Sunday, April 7, 2013

Robert Smalls, born April 5, 1839

Robert Smalls was born in 1839 into slavery, in a cabin behind the house of his master John McKee in Beaufort, South Carolina.  His mother, Lydia Polite, was a housekeeper in the city home of John K. McKee, owner of the Ashdale Plantation on Lady’s Island, one of the Sea Islands.  Though he never knew the identity of his father, it was widely believed that Robert was the child of John McKee’s son, Henry.

Birthplace of Robert Smalls
 in Beaufort, South Carolina
Lydia had been taken from her family on the island plantation at age 9 to work as a companion to the five children of John McKee in Beaufort.

The town of Beaufort maintained a 7 p.m. daily curfew for blacks, but on many occasions young Robert ignored the bell and continued to play. Several times, he was taken into custody. McKee paid fines to retrieve him. 

Henry McKee inherited Lydia and young Robert upon his father's death in 1848.

When he was 10, his mother sent him to the plantation to learn the reality of slave life. He worked on the plantation picking cotton, rice, and tobacco in the fields from sun up to sun down. He came back defiant, not willing to comply, as she had hoped.

Henry McKee sent Robert to Charleston at the age of 12 to be hired out, with the money earned to be returned to his master.  Each week, he was given $1 of his wages; the rest went to McKee.  He supplemented his income by purchasing cheap candy and tobacco and reselling them.
1850 "Hire Tag" for Slave Worker
He held several jobs: he started out in a hotel, then became a lamplighter on the streets of Charleston. He worked on the wharves of Charleston in his teen years.  He became a stevedore, a rigger, a sail maker, and eventually worked his way up to being a wheelman (essentially a pilot, though blacks were not called pilots). He became very knowledgeable of the Charleston harbor.
Selling Sweet Potatoes in Charleston
Robert met an enslaved hotel maid, Hannah Jones; he sought permission to marry and live with her in an apartment in Charleston.  They married on December 24, 1856, when he was just under 18 years old. Hannah , at 32, was 13 years older and already had a daughter at the time. Hannah and Robert had their first child, Elizabeth Lydia, in February 1858. In 1861 they had another child, Robert Jr., who died in 1863.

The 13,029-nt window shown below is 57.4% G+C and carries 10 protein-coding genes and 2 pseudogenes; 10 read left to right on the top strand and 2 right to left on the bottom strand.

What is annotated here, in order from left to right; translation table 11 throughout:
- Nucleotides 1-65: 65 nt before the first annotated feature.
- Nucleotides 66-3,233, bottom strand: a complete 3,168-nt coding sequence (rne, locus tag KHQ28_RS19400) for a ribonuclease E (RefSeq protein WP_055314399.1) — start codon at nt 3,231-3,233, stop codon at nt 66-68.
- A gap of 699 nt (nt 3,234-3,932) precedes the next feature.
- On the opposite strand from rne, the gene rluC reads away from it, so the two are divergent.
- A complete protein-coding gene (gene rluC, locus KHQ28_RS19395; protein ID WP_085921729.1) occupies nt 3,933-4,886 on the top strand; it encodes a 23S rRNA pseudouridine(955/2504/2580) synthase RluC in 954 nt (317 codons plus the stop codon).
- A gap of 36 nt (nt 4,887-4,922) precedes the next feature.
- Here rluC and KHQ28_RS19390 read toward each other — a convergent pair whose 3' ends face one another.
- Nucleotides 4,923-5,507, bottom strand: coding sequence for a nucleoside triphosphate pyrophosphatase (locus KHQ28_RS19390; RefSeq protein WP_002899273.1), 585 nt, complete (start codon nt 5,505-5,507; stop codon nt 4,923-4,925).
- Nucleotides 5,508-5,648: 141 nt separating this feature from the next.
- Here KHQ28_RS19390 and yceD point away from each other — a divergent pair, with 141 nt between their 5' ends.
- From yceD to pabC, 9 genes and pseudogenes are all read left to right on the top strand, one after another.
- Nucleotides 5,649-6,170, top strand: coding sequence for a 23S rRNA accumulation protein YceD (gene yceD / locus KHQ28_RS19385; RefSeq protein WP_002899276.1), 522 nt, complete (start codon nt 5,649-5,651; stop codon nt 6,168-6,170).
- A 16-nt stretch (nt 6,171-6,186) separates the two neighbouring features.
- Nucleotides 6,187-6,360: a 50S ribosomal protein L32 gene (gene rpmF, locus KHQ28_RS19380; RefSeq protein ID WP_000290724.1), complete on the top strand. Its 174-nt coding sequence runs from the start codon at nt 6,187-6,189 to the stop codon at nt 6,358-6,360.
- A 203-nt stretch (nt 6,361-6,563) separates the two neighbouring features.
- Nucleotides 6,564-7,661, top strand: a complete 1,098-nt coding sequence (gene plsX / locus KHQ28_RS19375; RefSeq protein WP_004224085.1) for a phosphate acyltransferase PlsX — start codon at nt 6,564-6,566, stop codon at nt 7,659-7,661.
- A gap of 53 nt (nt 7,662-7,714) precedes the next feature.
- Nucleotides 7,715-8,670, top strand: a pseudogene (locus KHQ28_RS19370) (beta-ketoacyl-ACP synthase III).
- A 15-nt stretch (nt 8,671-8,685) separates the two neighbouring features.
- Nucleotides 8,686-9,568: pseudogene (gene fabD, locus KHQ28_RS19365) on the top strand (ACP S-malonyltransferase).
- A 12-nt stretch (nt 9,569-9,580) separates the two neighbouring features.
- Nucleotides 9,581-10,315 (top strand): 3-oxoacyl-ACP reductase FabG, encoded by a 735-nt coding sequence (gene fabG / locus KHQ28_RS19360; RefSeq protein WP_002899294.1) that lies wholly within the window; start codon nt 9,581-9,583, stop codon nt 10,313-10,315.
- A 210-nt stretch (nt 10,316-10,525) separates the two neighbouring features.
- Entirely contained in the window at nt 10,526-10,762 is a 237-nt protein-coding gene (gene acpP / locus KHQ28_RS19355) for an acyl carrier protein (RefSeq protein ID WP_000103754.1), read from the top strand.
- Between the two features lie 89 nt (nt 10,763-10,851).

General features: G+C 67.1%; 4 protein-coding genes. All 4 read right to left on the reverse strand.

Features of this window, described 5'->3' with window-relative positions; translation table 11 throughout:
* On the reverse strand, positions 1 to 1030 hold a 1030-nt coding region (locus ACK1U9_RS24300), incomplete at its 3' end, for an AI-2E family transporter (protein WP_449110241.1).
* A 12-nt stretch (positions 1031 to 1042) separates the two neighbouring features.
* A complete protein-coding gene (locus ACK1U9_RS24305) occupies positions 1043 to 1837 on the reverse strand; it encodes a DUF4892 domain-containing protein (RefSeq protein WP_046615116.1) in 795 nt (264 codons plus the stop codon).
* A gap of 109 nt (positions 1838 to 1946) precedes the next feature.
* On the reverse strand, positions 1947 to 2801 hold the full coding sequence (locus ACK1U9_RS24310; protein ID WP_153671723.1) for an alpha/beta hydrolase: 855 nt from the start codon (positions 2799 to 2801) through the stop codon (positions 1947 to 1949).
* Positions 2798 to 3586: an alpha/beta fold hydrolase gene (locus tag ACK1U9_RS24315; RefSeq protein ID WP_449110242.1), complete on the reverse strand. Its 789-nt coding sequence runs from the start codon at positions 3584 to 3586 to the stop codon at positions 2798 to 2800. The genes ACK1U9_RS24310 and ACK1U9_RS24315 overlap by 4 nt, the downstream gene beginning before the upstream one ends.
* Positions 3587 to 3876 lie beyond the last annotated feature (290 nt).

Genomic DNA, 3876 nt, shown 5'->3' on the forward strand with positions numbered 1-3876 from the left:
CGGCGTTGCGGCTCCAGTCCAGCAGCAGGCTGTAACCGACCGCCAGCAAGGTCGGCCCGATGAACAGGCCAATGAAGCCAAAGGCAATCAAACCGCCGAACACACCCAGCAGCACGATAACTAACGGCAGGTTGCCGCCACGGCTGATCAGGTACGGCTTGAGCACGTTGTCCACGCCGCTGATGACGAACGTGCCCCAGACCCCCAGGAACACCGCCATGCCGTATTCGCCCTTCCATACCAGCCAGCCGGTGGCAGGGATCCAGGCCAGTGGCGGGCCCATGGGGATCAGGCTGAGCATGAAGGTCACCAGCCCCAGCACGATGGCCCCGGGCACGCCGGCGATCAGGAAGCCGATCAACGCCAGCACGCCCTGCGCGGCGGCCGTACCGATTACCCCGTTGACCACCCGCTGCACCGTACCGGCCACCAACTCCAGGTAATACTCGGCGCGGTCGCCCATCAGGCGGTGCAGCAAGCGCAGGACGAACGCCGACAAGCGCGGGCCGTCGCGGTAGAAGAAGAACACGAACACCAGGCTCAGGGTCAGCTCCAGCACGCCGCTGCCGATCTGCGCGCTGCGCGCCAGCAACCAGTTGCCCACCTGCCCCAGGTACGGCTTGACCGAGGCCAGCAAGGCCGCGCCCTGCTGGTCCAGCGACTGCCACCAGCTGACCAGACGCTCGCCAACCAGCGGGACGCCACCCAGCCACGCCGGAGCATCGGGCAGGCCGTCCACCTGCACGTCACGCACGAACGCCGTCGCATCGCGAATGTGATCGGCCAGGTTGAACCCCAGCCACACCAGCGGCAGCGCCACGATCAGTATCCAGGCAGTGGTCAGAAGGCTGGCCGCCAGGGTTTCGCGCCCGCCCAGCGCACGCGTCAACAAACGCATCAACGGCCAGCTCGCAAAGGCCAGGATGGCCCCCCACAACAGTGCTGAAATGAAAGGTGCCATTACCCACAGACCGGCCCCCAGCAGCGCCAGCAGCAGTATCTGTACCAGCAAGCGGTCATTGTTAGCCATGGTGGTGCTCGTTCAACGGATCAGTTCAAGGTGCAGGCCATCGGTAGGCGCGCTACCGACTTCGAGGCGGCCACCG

He sought to purchase his wife and their children from Samuel Kingman, a planter who owned them; with the price set at $800, he began making payments of $7 a month.

He was 22 years old when the Civil War began.

Beaufort, South Carolina, during the Civil War
In the fall of 1861, Smalls was assigned to steer the CSS Planter, an armed Confederate military transport. On May 12, 1862, the Planter's three white officers decided to spend the night ashore. 
The Planter
About 3:00 am on the 13th, Smalls and seven of the eight enslaved crewmen made a run for the Union vessels that formed the blockade, as they had earlier planned. Smalls dressed in the captain's uniform and had a straw hat similar to that of the white captain. The Planter stopped at a nearby wharf to pick up Smalls' wife and two children, and the relatives of other crewmen, who had been concealed there for some time. 

They made a decision that they would not be taken alive.  If they were caught, they were would ignite the explosives and die on the ship.”

The Planter had as cargo four valuable artillery pieces, besides its own two guns. Perhaps most valuable was the code book that would reveal the Confederate's secret signals, and the placement of mines and torpedoes in and around Charleston harbor. Smalls used proper signals so the Confederate soldiers would not know he was escaping in the ship.

Fort Sumter, Charleston Harbor
Smalls piloted the ship past the five Confederate forts that guarded the harbor, including Fort Sumter. The renegade ship passed by Fort Sumter approximately 4:30 a.m. The sentinel at Fort Sumter answered the ship’s signal with the cry, “Pass the Planter,” and Smalls and his crew barreled ahead toward the Union blockade.

He headed straight for the Federal fleet, which was part of the Union blockade of Confederate ports, making sure to hoist a white sheet as a flag. The first ship he encountered was  the USS Onward, which was preparing to fire until a sailor noticed the white flag. When the Onward's captain boarded the Planter, Smalls requested to raise the United States flag immediately. Smalls turned the Planter over to the United States Navy, along with its cargo of artillery and explosives intended for a Confederate fort.

Because of his extensive knowledge of the shipyards and Confederate defenses, Smalls provided valuable assistance to the Union Navy. He gave detailed information about the harbor's defenses to Admiral Samuel Dupont, commander of the blockading fleet.

Smalls quickly became famous in the North.  Numerous newspapers ran articles describing his daring actions.  Harper's Weekly devoted an illustrated feature article to Robert Smalls and the capture of The Planter on June 14 (just one month after the incident).

Harper's Weekly, June 14, 1862